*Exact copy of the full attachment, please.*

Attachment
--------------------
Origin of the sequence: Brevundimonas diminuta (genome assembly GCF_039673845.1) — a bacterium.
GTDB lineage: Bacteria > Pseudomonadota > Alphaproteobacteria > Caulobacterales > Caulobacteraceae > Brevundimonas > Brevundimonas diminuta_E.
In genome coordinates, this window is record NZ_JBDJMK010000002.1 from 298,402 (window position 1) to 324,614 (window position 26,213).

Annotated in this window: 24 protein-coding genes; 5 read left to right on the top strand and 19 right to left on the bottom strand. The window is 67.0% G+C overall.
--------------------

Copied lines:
Origin of the sequence: Brevundimonas diminuta (genome assembly GCF_039673845.1) — a bacterium.
GTDB lineage: Bacteria > Pseudomonadota > Alphaproteobacteria > Caulobacterales > Caulobacteraceae > Brevundimonas > Brevundimonas diminuta_E.
In genome coordinates, this window is record NZ_JBDJMK010000002.1 from 298,402 (window position 1) to 324,614 (window position 26,213).

Annotated in this window: 24 protein-coding genes; 5 read left to right on the top strand and 19 right to left on the bottom strand. The window is 67.0% G+C overall.